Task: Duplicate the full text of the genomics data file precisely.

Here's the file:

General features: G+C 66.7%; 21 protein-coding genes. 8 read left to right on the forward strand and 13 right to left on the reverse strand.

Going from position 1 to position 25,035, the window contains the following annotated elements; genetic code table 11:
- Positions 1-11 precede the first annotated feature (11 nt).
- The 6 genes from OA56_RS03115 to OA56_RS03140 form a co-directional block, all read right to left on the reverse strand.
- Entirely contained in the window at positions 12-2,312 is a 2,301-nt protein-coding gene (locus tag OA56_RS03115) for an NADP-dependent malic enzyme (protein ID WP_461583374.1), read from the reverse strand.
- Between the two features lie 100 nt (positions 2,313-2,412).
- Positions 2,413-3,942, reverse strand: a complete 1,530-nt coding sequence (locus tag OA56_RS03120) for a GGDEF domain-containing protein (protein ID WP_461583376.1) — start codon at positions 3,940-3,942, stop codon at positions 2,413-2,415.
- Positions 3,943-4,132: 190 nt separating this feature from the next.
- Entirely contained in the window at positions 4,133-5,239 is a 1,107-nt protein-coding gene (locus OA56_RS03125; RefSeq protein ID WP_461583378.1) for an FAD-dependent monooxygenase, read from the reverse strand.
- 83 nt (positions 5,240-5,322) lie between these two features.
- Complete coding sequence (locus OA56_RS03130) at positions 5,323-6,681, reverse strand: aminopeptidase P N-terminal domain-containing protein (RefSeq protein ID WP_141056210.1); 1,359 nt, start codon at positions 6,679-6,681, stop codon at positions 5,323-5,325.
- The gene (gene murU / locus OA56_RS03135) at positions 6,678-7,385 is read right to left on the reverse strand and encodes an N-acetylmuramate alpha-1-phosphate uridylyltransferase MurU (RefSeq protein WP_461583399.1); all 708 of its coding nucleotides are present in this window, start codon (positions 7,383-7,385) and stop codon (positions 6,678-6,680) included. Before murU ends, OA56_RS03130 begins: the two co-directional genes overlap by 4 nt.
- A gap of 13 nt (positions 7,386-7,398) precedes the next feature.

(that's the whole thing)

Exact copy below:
General features: G+C 66.7%; 21 protein-coding genes. 8 read left to right on the forward strand and 13 right to left on the reverse strand.

Going from position 1 to position 25,035, the window contains the following annotated elements; genetic code table 11:
- Positions 1-11 precede the first annotated feature (11 nt).
- The 6 genes from OA56_RS03115 to OA56_RS03140 form a co-directional block, all read right to left on the reverse strand.
- Entirely contained in the window at positions 12-2,312 is a 2,301-nt protein-coding gene (locus tag OA56_RS03115) for an NADP-dependent malic enzyme (protein ID WP_461583374.1), read from the reverse strand.
- Between the two features lie 100 nt (positions 2,313-2,412).
- Positions 2,413-3,942, reverse strand: a complete 1,530-nt coding sequence (locus tag OA56_RS03120) for a GGDEF domain-containing protein (protein ID WP_461583376.1) — start codon at positions 3,940-3,942, stop codon at positions 2,413-2,415.
- Positions 3,943-4,132: 190 nt separating this feature from the next.
- Entirely contained in the window at positions 4,133-5,239 is a 1,107-nt protein-coding gene (locus OA56_RS03125; RefSeq protein ID WP_461583378.1) for an FAD-dependent monooxygenase, read from the reverse strand.
- 83 nt (positions 5,240-5,322) lie between these two features.
- Complete coding sequence (locus OA56_RS03130) at positions 5,323-6,681, reverse strand: aminopeptidase P N-terminal domain-containing protein (RefSeq protein ID WP_141056210.1); 1,359 nt, start codon at positions 6,679-6,681, stop codon at positions 5,323-5,325.
- The gene (gene murU / locus OA56_RS03135) at positions 6,678-7,385 is read right to left on the reverse strand and encodes an N-acetylmuramate alpha-1-phosphate uridylyltransferase MurU (RefSeq protein WP_461583399.1); all 708 of its coding nucleotides are present in this window, start codon (positions 7,383-7,385) and stop codon (positions 6,678-6,680) included. Before murU ends, OA56_RS03130 begins: the two co-directional genes overlap by 4 nt.
- A gap of 13 nt (positions 7,386-7,398) precedes the next feature.